Jive To The Clop

In the response to colonial advertising, the old cleric Jácob Boone could barely contain his anger, but just as he was about to explode in a gloriously reticulated fashion. A camel spat a five odored sputum on his honest, handmade leather bootlegs. He lost it. In an attempt to create an atmosphere that could compete with the bustling sand city. He become irate and proliferated, the incrimination of verbal deception enduring reductions in a testimony only comparable to the cold North. The straw hangs off everything in the street, the pungent smell of meat is consistently poured into the whistling air from Pzérc Pi’s house of halal.

“He reminisced about the muddy cobblestone street back in London. How the falling rain would squelch beneath his boot. Moss clinging to the deep crevasses of the environment. Horses trotting purposefully across the view, a huge carriage in tow. Peasants negotiating an agreement that is more impressionable than their will for survival. Their lives meaningless if deemed so, their woes listened to by no one other than their inner ear. The wind is a friend when it’s gone but an enemy when it arrives; but not here.”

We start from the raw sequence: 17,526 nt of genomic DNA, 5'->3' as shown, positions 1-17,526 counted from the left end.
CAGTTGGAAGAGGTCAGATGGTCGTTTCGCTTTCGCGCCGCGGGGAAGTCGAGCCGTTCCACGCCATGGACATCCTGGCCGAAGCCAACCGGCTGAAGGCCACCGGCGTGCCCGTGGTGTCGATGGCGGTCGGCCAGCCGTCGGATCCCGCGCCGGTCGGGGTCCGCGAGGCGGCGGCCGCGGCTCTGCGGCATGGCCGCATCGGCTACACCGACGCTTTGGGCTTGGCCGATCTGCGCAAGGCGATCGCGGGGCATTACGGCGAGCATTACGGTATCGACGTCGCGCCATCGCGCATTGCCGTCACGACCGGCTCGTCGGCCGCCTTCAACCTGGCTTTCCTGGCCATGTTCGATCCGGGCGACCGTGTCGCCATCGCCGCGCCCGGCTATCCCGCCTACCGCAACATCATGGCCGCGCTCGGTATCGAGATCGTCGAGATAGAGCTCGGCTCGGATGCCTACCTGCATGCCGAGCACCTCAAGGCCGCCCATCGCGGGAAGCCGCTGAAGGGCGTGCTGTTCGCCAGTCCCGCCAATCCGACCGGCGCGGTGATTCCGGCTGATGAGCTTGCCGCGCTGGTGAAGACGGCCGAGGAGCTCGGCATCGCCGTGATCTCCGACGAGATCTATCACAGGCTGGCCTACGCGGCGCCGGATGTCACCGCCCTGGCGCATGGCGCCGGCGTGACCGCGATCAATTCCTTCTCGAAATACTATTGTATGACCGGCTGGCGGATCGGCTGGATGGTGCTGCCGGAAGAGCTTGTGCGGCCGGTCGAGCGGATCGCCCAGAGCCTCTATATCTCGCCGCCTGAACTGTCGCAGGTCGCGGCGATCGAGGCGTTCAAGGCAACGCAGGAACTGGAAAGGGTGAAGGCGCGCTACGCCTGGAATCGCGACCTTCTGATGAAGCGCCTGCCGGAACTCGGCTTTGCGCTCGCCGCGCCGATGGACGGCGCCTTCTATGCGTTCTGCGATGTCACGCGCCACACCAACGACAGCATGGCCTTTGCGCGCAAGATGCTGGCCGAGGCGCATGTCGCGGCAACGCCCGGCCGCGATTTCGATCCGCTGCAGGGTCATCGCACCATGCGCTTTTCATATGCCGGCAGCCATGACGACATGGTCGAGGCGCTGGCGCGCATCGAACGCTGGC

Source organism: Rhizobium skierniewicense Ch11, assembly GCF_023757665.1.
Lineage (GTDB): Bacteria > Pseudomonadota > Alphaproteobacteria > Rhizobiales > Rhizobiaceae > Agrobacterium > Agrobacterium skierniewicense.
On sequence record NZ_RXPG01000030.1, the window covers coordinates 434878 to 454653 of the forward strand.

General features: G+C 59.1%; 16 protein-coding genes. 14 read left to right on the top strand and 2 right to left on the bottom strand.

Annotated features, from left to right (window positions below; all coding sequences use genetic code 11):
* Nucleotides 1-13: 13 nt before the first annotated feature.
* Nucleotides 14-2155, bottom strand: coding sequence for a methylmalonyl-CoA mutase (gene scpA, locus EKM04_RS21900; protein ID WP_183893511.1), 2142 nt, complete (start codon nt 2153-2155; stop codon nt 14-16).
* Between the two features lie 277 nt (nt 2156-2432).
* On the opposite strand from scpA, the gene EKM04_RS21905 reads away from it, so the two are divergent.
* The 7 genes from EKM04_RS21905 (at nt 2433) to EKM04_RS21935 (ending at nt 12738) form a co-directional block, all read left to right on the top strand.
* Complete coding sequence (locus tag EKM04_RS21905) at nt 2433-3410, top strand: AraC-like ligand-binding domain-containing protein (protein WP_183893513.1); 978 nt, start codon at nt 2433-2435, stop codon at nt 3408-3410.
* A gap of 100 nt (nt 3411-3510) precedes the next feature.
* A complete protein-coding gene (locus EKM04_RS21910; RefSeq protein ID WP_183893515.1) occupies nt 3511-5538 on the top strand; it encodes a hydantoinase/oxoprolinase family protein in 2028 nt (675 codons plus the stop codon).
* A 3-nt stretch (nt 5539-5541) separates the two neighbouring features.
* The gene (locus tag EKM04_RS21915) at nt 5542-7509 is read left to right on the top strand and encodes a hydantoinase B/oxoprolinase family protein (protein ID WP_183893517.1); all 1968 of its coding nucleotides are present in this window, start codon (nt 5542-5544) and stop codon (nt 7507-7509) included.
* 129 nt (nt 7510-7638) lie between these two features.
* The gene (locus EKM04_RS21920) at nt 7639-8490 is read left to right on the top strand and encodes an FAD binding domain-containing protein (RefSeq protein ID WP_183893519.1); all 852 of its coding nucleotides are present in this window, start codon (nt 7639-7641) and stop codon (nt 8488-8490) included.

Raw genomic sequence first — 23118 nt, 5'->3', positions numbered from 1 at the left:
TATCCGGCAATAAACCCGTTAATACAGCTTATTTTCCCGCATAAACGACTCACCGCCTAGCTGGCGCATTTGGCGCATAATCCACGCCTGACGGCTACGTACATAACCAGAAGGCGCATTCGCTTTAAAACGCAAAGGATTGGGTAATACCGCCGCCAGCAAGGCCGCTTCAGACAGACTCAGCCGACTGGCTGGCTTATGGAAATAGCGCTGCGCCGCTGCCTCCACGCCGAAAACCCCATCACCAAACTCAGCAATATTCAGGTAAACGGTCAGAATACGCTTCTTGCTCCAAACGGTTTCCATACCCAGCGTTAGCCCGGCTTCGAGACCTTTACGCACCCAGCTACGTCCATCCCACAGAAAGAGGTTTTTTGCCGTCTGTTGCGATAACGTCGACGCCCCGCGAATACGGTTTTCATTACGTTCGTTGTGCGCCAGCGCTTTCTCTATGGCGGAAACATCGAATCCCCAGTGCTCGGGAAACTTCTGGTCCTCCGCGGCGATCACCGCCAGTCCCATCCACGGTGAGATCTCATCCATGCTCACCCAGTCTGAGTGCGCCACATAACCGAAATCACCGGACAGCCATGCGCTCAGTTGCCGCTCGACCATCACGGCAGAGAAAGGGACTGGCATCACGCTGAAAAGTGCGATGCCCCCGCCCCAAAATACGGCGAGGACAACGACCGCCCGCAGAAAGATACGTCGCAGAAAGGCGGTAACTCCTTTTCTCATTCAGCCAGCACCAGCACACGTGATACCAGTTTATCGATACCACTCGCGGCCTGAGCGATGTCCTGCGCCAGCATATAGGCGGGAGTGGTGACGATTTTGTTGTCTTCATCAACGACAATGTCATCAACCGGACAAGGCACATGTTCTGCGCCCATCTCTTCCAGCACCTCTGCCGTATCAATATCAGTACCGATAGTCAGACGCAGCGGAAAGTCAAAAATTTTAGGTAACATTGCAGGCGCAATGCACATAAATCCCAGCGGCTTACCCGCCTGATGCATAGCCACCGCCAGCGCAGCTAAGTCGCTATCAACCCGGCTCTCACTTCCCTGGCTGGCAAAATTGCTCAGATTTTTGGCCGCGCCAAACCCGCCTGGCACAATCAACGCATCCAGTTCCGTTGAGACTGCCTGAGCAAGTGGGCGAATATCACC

The stacking evidence brings indifference to the prospected travel module. He stared long and difficultly at the enormous woven basket, attached to a slowly inflating titan-sized balloon. He swooned in it’s magnificence. The simmering panic in his whimpers brought about a complete collapse after he had struggled to catch his breath. For ten minutes the driver tried to squeeze a dirty cloth in an attempt to release a couple of droplets of water. He quickly came to. Back on his feet and not-so-ready for this now even more torturous journey; in the letters he had been told it was the easiest way to travel the dunes. He hoped to bring prosperity, diplomacy and health to the sacred people of the sand. He sneezed, then reluctantly climbed aboard. 

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